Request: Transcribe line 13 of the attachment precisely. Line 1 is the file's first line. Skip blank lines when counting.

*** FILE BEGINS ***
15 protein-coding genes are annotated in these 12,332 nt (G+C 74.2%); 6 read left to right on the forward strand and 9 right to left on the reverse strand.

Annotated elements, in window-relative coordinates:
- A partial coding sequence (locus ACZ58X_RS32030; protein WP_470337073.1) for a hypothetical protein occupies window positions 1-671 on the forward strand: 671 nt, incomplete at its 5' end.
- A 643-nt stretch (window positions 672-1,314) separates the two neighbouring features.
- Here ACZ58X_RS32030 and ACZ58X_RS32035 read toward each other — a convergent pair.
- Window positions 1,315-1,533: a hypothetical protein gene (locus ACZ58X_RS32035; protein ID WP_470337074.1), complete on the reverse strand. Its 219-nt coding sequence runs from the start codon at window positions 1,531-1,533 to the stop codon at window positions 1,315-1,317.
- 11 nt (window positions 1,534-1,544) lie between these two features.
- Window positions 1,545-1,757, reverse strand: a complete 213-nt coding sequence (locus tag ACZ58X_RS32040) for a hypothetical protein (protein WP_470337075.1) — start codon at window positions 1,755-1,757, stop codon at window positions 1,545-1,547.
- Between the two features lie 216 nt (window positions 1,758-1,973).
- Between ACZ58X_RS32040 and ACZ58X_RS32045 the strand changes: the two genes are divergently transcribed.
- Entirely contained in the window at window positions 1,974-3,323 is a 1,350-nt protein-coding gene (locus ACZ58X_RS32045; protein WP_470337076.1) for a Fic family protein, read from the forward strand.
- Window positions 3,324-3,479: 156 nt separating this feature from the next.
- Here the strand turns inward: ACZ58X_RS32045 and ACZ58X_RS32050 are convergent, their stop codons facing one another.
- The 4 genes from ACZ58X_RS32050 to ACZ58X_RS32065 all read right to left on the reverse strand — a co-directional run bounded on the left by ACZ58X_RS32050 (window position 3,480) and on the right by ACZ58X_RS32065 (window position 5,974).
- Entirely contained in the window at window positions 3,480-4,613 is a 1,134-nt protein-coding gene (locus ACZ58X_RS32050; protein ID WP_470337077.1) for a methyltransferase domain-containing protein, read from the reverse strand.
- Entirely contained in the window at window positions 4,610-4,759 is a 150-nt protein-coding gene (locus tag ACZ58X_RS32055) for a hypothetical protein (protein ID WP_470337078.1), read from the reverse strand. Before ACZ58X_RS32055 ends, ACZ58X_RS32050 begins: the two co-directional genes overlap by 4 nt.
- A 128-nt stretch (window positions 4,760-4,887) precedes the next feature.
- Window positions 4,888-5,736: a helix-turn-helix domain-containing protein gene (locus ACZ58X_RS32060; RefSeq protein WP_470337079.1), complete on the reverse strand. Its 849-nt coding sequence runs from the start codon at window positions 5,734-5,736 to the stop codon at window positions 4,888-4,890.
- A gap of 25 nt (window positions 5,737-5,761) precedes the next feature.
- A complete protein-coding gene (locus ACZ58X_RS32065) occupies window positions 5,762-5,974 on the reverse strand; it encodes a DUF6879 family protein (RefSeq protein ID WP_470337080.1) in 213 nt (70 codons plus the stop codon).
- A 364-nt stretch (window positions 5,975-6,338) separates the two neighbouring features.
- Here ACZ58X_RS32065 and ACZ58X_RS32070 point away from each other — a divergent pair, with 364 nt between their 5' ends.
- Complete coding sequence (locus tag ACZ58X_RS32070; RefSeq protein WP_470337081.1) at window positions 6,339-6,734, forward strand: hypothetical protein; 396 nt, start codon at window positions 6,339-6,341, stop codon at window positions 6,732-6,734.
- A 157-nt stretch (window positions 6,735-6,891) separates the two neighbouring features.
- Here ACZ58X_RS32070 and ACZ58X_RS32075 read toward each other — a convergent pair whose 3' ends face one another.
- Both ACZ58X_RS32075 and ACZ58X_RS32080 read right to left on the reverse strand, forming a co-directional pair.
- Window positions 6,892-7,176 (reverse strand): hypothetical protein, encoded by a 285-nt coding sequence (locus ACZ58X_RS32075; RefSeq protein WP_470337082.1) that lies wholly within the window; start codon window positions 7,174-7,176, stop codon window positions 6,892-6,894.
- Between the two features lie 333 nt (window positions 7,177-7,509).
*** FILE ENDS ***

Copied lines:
- Here the strand turns inward: ACZ58X_RS32045 and ACZ58X_RS32050 are convergent, their stop codons facing one another.